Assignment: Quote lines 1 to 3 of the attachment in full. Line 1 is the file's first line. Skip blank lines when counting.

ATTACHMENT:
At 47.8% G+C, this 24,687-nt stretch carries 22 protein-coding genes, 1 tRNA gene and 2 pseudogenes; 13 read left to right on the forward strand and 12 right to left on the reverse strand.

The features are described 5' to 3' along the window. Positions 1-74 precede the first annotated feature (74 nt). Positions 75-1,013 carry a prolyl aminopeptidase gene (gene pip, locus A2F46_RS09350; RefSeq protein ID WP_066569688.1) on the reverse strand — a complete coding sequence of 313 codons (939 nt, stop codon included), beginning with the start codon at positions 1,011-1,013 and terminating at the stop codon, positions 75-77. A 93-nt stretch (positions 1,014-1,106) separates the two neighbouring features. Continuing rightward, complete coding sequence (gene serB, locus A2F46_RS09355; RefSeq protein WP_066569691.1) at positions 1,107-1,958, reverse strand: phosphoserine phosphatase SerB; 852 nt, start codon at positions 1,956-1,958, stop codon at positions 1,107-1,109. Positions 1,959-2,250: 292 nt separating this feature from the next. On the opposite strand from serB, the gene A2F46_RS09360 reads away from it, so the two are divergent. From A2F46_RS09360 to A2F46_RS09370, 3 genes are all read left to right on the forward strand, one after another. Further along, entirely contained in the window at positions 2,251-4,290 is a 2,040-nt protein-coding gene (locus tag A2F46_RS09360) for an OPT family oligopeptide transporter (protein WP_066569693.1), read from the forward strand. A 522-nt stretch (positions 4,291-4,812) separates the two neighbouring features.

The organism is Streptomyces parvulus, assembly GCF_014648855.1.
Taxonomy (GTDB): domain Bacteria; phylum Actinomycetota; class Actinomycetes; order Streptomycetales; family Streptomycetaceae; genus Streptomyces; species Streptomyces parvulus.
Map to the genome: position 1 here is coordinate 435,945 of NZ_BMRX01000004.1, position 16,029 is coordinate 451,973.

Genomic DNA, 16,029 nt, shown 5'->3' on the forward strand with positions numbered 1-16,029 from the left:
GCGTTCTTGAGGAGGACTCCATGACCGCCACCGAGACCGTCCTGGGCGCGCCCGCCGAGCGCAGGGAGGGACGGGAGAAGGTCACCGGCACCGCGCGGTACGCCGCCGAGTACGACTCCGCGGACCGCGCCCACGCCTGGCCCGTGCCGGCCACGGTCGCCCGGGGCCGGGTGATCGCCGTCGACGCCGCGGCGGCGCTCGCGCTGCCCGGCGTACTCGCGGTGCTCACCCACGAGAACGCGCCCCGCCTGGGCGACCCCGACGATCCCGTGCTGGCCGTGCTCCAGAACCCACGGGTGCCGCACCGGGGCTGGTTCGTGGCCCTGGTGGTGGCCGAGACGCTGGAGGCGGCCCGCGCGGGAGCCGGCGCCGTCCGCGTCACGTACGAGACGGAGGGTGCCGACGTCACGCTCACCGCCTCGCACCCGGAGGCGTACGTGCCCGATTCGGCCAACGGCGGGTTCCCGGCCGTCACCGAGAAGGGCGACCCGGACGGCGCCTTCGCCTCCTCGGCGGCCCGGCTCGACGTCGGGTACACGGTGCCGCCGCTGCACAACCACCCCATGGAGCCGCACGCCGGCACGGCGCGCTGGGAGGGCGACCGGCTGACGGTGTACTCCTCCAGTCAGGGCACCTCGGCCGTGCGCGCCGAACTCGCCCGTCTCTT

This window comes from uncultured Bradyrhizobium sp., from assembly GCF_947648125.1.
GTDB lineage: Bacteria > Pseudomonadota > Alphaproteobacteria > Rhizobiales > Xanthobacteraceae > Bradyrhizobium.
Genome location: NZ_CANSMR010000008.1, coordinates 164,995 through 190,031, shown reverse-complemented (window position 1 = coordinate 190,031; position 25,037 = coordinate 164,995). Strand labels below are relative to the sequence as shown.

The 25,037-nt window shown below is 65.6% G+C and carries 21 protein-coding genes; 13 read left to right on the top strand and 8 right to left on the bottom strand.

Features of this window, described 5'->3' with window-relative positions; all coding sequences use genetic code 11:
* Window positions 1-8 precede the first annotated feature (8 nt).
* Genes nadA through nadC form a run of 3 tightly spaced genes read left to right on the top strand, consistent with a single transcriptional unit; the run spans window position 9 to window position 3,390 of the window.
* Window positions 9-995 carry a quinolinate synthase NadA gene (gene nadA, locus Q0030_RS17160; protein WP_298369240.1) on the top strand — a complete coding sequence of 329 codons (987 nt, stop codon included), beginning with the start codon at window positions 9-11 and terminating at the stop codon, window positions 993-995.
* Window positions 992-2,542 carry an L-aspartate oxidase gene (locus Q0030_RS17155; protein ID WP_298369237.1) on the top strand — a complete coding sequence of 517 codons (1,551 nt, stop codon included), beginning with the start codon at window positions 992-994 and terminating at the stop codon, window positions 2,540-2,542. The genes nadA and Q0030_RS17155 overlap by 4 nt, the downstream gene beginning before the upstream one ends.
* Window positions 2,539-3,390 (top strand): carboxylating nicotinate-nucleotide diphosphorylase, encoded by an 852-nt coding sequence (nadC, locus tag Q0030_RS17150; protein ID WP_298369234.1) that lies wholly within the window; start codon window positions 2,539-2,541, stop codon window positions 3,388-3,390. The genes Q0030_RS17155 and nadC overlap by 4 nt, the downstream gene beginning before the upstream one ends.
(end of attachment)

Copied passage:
At 47.8% G+C, this 24,687-nt stretch carries 22 protein-coding genes, 1 tRNA gene and 2 pseudogenes; 13 read left to right on the forward strand and 12 right to left on the reverse strand.

The features are described 5' to 3' along the window. Positions 1-74 precede the first annotated feature (74 nt). Positions 75-1,013 carry a prolyl aminopeptidase gene (gene pip, locus A2F46_RS09350; RefSeq protein ID WP_066569688.1) on the reverse strand — a complete coding sequence of 313 codons (939 nt, stop codon included), beginning with the start codon at positions 1,011-1,013 and terminating at the stop codon, positions 75-77. A 93-nt stretch (positions 1,014-1,106) separates the two neighbouring features. Continuing rightward, complete coding sequence (gene serB, locus A2F46_RS09355; RefSeq protein WP_066569691.1) at positions 1,107-1,958, reverse strand: phosphoserine phosphatase SerB; 852 nt, start codon at positions 1,956-1,958, stop codon at positions 1,107-1,109. Positions 1,959-2,250: 292 nt separating this feature from the next. On the opposite strand from serB, the gene A2F46_RS09360 reads away from it, so the two are divergent. From A2F46_RS09360 to A2F46_RS09370, 3 genes are all read left to right on the forward strand, one after another. Further along, entirely contained in the window at positions 2,251-4,290 is a 2,040-nt protein-coding gene (locus tag A2F46_RS09360) for an OPT family oligopeptide transporter (protein WP_066569693.1), read from the forward strand. A 522-nt stretch (positions 4,291-4,812) separates the two neighbouring features.

The organism is Streptomyces parvulus, assembly GCF_014648855.1.